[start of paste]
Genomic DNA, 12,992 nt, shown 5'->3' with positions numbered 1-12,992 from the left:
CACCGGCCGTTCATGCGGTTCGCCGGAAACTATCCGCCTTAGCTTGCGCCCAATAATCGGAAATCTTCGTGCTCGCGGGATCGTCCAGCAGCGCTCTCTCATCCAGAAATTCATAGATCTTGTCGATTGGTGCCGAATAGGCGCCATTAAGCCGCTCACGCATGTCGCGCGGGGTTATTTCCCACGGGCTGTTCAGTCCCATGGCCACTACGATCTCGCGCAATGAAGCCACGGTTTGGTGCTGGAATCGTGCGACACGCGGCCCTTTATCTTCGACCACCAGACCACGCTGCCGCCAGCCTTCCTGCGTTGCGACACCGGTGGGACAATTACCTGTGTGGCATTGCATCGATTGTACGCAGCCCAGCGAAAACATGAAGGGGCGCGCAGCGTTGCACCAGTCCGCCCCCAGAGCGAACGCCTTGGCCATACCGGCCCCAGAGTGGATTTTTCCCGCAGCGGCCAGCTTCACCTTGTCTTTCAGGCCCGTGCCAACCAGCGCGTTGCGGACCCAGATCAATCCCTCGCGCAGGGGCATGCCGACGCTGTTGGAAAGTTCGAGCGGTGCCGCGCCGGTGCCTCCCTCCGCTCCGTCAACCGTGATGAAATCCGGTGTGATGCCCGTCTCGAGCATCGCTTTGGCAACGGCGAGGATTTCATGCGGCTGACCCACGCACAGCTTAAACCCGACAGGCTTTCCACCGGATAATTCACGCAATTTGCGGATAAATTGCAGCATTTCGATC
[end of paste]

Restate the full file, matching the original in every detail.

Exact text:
Genomic DNA, 12,992 nt, shown 5'->3' with positions numbered 1-12,992 from the left:
CACCGGCCGTTCATGCGGTTCGCCGGAAACTATCCGCCTTAGCTTGCGCCCAATAATCGGAAATCTTCGTGCTCGCGGGATCGTCCAGCAGCGCTCTCTCATCCAGAAATTCATAGATCTTGTCGATTGGTGCCGAATAGGCGCCATTAAGCCGCTCACGCATGTCGCGCGGGGTTATTTCCCACGGGCTGTTCAGTCCCATGGCCACTACGATCTCGCGCAATGAAGCCACGGTTTGGTGCTGGAATCGTGCGACACGCGGCCCTTTATCTTCGACCACCAGACCACGCTGCCGCCAGCCTTCCTGCGTTGCGACACCGGTGGGACAATTACCTGTGTGGCATTGCATCGATTGTACGCAGCCCAGCGAAAACATGAAGGGGCGCGCAGCGTTGCACCAGTCCGCCCCCAGAGCGAACGCCTTGGCCATACCGGCCCCAGAGTGGATTTTTCCCGCAGCGGCCAGCTTCACCTTGTCTTTCAGGCCCGTGCCAACCAGCGCGTTGCGGACCCAGATCAATCCCTCGCGCAGGGGCATGCCGACGCTGTTGGAAAGTTCGAGCGGTGCCGCGCCGGTGCCTCCCTCCGCTCCGTCAACCGTGATGAAATCCGGTGTGATGCCCGTCTCGAGCATCGCTTTGGCAACGGCGAGGATTTCATGCGGCTGACCCACGCACAGCTTAAACCCGACAGGCTTTCCACCGGATAATTCACGCAATTTGCGGATAAATTGCAGCATTTCGATC